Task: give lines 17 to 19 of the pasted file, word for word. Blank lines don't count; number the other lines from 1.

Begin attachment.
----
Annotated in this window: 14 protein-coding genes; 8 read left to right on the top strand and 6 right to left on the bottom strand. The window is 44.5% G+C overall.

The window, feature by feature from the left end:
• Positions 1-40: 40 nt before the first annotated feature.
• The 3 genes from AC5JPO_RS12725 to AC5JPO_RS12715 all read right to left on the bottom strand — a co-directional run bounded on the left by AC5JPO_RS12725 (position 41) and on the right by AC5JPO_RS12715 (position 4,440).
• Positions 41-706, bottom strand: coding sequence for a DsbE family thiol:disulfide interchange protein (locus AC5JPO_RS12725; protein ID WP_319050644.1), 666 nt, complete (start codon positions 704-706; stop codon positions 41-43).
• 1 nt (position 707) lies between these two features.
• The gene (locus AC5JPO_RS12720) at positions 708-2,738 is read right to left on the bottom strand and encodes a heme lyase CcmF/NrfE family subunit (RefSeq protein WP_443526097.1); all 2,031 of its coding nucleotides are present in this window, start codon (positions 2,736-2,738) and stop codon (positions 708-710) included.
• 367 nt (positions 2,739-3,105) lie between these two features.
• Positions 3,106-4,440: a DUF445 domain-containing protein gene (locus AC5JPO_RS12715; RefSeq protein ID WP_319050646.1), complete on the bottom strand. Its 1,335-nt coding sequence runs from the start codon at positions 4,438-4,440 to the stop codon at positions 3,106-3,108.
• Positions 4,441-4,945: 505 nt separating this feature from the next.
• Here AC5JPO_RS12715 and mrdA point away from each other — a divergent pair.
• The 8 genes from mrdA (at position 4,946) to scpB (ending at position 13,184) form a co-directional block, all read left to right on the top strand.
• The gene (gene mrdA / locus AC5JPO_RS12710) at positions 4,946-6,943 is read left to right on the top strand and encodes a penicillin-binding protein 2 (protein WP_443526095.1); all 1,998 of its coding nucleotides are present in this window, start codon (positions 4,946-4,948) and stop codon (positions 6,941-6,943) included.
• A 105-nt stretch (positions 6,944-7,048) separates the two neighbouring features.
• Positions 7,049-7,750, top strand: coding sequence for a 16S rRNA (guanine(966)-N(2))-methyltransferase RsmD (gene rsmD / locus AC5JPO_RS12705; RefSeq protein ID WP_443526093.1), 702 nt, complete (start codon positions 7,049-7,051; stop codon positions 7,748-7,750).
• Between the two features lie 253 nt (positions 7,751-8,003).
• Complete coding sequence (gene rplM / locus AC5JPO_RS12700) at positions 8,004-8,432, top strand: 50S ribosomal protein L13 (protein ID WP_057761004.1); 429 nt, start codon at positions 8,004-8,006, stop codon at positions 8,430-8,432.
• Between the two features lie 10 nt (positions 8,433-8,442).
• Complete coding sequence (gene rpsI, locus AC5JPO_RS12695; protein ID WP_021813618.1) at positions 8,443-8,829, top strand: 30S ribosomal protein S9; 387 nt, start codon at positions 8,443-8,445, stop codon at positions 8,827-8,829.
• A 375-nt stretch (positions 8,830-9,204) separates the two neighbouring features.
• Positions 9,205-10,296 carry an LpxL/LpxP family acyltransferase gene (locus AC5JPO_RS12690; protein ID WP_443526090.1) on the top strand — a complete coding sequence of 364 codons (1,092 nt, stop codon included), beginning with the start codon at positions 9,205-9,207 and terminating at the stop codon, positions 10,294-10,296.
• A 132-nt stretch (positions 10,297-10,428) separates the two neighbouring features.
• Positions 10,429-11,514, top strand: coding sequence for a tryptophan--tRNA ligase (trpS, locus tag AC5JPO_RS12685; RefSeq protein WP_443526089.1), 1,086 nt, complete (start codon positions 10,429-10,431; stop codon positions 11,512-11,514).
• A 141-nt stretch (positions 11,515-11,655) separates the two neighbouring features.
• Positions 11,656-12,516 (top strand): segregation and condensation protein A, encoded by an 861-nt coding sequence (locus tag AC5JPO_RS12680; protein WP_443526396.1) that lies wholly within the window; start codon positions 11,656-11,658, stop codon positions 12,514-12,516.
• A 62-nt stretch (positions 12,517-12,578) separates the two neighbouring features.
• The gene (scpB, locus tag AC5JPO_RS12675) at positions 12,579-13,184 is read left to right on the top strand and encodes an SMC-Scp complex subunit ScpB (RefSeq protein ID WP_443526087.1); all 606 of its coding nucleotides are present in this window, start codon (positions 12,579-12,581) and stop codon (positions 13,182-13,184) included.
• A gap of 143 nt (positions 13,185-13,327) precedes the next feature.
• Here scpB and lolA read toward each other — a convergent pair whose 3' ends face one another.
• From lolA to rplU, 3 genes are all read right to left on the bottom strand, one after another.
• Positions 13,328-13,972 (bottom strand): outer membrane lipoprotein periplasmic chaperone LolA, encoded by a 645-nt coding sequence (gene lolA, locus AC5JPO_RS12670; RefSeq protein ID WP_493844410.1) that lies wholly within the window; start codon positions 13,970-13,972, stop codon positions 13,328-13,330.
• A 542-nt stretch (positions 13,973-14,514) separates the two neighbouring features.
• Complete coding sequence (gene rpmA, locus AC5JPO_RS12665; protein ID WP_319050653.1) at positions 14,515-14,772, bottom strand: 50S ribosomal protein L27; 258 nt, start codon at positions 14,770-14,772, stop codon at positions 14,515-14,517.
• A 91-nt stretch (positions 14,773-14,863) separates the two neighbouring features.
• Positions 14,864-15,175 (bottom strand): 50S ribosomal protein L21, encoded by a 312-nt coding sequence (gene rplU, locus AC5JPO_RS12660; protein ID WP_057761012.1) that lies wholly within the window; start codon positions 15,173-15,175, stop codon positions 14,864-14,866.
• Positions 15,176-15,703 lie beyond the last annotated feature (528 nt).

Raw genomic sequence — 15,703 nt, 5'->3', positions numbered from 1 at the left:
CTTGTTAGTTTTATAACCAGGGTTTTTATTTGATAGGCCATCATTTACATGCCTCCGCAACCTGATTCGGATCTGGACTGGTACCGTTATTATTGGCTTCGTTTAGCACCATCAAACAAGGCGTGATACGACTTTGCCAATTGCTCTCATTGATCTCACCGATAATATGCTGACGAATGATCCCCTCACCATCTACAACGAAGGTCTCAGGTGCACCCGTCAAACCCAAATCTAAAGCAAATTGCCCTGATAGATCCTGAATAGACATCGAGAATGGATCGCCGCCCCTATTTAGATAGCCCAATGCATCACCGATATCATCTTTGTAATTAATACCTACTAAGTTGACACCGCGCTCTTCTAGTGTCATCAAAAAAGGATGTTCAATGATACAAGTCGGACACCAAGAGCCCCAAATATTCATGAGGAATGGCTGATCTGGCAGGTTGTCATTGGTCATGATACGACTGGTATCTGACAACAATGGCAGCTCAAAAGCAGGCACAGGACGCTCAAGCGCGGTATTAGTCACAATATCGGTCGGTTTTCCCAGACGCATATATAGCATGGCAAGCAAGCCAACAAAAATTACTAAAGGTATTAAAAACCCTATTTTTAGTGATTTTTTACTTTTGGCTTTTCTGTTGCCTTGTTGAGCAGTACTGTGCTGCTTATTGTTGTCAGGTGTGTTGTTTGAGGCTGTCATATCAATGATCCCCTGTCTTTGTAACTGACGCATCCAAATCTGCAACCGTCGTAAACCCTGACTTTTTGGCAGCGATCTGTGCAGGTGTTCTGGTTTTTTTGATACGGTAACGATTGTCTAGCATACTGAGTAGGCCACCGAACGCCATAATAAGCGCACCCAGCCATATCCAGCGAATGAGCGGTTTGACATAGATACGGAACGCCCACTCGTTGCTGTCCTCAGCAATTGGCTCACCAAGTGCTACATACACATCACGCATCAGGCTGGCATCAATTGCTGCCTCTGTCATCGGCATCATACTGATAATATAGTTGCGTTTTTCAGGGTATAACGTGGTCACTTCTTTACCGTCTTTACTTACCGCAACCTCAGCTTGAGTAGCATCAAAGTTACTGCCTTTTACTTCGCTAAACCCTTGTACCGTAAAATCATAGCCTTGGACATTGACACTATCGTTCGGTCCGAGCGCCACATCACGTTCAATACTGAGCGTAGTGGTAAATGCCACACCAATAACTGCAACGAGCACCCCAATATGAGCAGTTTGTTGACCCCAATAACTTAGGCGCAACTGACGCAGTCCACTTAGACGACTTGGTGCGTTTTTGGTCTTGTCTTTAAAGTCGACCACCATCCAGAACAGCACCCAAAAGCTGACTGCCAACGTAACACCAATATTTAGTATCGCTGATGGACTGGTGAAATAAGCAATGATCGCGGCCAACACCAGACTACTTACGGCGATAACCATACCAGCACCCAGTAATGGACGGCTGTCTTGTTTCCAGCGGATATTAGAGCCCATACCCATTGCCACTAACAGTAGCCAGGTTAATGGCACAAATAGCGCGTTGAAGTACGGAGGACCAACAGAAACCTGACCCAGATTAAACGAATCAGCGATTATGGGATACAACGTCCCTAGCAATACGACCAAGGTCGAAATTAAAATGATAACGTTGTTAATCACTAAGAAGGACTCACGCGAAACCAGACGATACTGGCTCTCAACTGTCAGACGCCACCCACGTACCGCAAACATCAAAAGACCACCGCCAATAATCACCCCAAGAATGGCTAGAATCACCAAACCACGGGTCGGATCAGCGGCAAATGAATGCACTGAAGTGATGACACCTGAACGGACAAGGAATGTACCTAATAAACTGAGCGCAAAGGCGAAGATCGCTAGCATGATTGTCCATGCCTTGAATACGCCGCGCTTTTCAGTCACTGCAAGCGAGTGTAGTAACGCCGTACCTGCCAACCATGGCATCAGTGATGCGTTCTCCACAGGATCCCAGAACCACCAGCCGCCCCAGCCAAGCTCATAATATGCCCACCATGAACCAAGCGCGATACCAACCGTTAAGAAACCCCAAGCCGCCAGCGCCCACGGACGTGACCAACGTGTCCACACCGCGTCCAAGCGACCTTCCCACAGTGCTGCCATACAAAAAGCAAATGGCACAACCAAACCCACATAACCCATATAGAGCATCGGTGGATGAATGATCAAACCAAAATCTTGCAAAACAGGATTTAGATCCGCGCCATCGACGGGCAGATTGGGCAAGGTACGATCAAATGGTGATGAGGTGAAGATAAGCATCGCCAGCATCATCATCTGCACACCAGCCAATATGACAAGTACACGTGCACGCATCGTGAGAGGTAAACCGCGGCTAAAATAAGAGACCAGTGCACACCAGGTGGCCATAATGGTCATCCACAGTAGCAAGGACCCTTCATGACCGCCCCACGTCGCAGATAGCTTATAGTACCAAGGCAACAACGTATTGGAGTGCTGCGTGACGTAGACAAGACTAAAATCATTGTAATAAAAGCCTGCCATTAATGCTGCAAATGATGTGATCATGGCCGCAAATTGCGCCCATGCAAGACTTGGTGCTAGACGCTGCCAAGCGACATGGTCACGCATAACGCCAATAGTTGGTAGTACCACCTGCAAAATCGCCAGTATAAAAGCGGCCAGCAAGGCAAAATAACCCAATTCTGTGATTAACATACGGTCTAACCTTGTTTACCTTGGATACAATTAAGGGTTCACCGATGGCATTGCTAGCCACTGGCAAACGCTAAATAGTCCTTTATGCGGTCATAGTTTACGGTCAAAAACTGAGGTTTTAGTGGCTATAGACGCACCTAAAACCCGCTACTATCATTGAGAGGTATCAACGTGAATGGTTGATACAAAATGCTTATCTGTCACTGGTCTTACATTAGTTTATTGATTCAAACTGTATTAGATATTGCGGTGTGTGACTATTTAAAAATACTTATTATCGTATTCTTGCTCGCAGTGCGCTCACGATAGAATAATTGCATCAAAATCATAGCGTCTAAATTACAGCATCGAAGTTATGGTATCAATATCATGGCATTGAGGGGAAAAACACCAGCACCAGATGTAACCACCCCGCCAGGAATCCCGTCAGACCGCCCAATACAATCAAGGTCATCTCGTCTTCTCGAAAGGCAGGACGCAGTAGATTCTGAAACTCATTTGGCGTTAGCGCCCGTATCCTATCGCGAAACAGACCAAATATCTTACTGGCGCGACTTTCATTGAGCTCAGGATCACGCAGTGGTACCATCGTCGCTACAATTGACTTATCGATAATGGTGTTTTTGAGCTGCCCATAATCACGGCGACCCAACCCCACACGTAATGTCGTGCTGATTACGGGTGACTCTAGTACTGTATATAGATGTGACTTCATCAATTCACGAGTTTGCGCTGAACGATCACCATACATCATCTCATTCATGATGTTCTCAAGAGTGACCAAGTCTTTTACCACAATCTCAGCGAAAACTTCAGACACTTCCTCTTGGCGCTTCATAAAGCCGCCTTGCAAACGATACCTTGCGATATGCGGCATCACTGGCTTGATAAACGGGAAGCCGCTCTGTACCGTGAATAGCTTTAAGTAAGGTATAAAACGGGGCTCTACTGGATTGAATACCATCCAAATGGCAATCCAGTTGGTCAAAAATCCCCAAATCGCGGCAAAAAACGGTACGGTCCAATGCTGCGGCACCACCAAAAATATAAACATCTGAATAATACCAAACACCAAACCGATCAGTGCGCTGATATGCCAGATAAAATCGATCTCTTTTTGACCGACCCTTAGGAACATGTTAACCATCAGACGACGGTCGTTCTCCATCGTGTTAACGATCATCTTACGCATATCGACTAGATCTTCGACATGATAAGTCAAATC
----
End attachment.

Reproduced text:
• Complete coding sequence (gene rplM / locus AC5JPO_RS12700) at positions 8,004-8,432, top strand: 50S ribosomal protein L13 (protein ID WP_057761004.1); 429 nt, start codon at positions 8,004-8,006, stop codon at positions 8,430-8,432.
• Between the two features lie 10 nt (positions 8,433-8,442).
• Complete coding sequence (gene rpsI, locus AC5JPO_RS12695; protein ID WP_021813618.1) at positions 8,443-8,829, top strand: 30S ribosomal protein S9; 387 nt, start codon at positions 8,443-8,445, stop codon at positions 8,827-8,829.